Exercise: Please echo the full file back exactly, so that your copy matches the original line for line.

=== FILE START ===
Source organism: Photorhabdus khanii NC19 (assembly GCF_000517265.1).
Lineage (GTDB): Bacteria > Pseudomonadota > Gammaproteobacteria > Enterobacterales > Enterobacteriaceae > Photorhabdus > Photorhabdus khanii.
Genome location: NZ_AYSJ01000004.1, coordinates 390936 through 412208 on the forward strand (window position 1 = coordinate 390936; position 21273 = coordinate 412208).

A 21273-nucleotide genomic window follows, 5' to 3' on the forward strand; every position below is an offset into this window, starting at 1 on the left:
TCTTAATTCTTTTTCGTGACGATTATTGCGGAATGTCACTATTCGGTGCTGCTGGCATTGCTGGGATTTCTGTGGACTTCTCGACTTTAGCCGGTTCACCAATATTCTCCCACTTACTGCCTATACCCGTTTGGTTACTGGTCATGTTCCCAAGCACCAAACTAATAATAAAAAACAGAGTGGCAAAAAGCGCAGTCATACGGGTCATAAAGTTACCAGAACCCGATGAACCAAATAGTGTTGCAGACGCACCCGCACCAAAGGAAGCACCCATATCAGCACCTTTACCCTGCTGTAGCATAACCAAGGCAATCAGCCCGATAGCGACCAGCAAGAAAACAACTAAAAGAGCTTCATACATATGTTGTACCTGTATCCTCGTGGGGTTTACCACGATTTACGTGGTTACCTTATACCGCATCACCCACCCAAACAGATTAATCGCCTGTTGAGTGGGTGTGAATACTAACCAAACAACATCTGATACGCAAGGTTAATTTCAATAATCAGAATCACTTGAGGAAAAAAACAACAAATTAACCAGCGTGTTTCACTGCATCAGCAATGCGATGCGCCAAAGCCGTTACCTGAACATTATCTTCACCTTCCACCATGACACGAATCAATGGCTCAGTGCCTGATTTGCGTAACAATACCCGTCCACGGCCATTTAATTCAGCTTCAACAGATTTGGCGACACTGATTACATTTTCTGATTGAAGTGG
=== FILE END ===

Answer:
Source organism: Photorhabdus khanii NC19 (assembly GCF_000517265.1).
Lineage (GTDB): Bacteria > Pseudomonadota > Gammaproteobacteria > Enterobacterales > Enterobacteriaceae > Photorhabdus > Photorhabdus khanii.
Genome location: NZ_AYSJ01000004.1, coordinates 390936 through 412208 on the forward strand (window position 1 = coordinate 390936; position 21273 = coordinate 412208).

A 21273-nucleotide genomic window follows, 5' to 3' on the forward strand; every position below is an offset into this window, starting at 1 on the left:
TCTTAATTCTTTTTCGTGACGATTATTGCGGAATGTCACTATTCGGTGCTGCTGGCATTGCTGGGATTTCTGTGGACTTCTCGACTTTAGCCGGTTCACCAATATTCTCCCACTTACTGCCTATACCCGTTTGGTTACTGGTCATGTTCCCAAGCACCAAACTAATAATAAAAAACAGAGTGGCAAAAAGCGCAGTCATACGGGTCATAAAGTTACCAGAACCCGATGAACCAAATAGTGTTGCAGACGCACCCGCACCAAAGGAAGCACCCATATCAGCACCTTTACCCTGCTGTAGCATAACCAAGGCAATCAGCCCGATAGCGACCAGCAAGAAAACAACTAAAAGAGCTTCATACATATGTTGTACCTGTATCCTCGTGGGGTTTACCACGATTTACGTGGTTACCTTATACCGCATCACCCACCCAAACAGATTAATCGCCTGTTGAGTGGGTGTGAATACTAACCAAACAACATCTGATACGCAAGGTTAATTTCAATAATCAGAATCACTTGAGGAAAAAAACAACAAATTAACCAGCGTGTTTCACTGCATCAGCAATGCGATGCGCCAAAGCCGTTACCTGAACATTATCTTCACCTTCCACCATGACACGAATCAATGGCTCAGTGCCTGATTTGCGTAACAATACCCGTCCACGGCCATTTAATTCAGCTTCAACAGATTTGGCGACACTGATTACATTTTCTGATTGAAGTGG